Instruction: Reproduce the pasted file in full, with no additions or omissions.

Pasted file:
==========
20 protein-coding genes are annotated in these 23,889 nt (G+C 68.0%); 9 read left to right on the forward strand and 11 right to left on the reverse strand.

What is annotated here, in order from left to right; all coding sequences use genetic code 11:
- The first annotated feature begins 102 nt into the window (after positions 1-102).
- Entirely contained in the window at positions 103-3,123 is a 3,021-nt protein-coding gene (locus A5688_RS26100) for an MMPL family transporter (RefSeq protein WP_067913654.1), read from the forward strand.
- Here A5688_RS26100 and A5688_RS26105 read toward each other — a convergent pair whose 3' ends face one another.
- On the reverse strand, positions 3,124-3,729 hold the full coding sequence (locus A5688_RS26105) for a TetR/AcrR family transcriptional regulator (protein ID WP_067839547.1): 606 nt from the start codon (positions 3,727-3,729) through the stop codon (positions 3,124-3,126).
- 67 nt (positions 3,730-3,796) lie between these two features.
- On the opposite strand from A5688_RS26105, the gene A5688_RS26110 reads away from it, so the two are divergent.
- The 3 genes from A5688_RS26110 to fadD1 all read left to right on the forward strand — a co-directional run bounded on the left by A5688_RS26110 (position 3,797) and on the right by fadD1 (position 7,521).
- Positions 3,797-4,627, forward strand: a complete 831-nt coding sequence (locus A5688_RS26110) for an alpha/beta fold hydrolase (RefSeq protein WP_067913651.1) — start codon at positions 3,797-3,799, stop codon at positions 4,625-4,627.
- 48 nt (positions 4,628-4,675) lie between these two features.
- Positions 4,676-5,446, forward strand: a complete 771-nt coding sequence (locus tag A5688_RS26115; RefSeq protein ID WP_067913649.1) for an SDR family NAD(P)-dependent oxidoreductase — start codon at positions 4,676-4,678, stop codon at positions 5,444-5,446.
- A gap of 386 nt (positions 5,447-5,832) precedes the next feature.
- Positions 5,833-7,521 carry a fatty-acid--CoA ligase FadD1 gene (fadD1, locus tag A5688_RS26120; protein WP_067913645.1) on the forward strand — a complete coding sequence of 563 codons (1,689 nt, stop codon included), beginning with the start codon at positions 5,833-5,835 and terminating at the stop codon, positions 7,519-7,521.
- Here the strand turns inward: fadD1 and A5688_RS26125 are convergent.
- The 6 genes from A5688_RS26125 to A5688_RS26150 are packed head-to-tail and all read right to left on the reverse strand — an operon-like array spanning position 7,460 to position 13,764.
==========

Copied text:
20 protein-coding genes are annotated in these 23,889 nt (G+C 68.0%); 9 read left to right on the forward strand and 11 right to left on the reverse strand.

What is annotated here, in order from left to right; all coding sequences use genetic code 11:
- The first annotated feature begins 102 nt into the window (after positions 1-102).
- Entirely contained in the window at positions 103-3,123 is a 3,021-nt protein-coding gene (locus A5688_RS26100) for an MMPL family transporter (RefSeq protein WP_067913654.1), read from the forward strand.
- Here A5688_RS26100 and A5688_RS26105 read toward each other — a convergent pair whose 3' ends face one another.
- On the reverse strand, positions 3,124-3,729 hold the full coding sequence (locus A5688_RS26105) for a TetR/AcrR family transcriptional regulator (protein ID WP_067839547.1): 606 nt from the start codon (positions 3,727-3,729) through the stop codon (positions 3,124-3,126).
- 67 nt (positions 3,730-3,796) lie between these two features.
- On the opposite strand from A5688_RS26105, the gene A5688_RS26110 reads away from it, so the two are divergent.
- The 3 genes from A5688_RS26110 to fadD1 all read left to right on the forward strand — a co-directional run bounded on the left by A5688_RS26110 (position 3,797) and on the right by fadD1 (position 7,521).
- Positions 3,797-4,627, forward strand: a complete 831-nt coding sequence (locus A5688_RS26110) for an alpha/beta fold hydrolase (RefSeq protein WP_067913651.1) — start codon at positions 3,797-3,799, stop codon at positions 4,625-4,627.
- 48 nt (positions 4,628-4,675) lie between these two features.
- Positions 4,676-5,446, forward strand: a complete 771-nt coding sequence (locus tag A5688_RS26115; RefSeq protein ID WP_067913649.1) for an SDR family NAD(P)-dependent oxidoreductase — start codon at positions 4,676-4,678, stop codon at positions 5,444-5,446.
- A gap of 386 nt (positions 5,447-5,832) precedes the next feature.
- Positions 5,833-7,521 carry a fatty-acid--CoA ligase FadD1 gene (fadD1, locus tag A5688_RS26120; protein WP_067913645.1) on the forward strand — a complete coding sequence of 563 codons (1,689 nt, stop codon included), beginning with the start codon at positions 5,833-5,835 and terminating at the stop codon, positions 7,519-7,521.
- Here the strand turns inward: fadD1 and A5688_RS26125 are convergent.
- The 6 genes from A5688_RS26125 to A5688_RS26150 are packed head-to-tail and all read right to left on the reverse strand — an operon-like array spanning position 7,460 to position 13,764.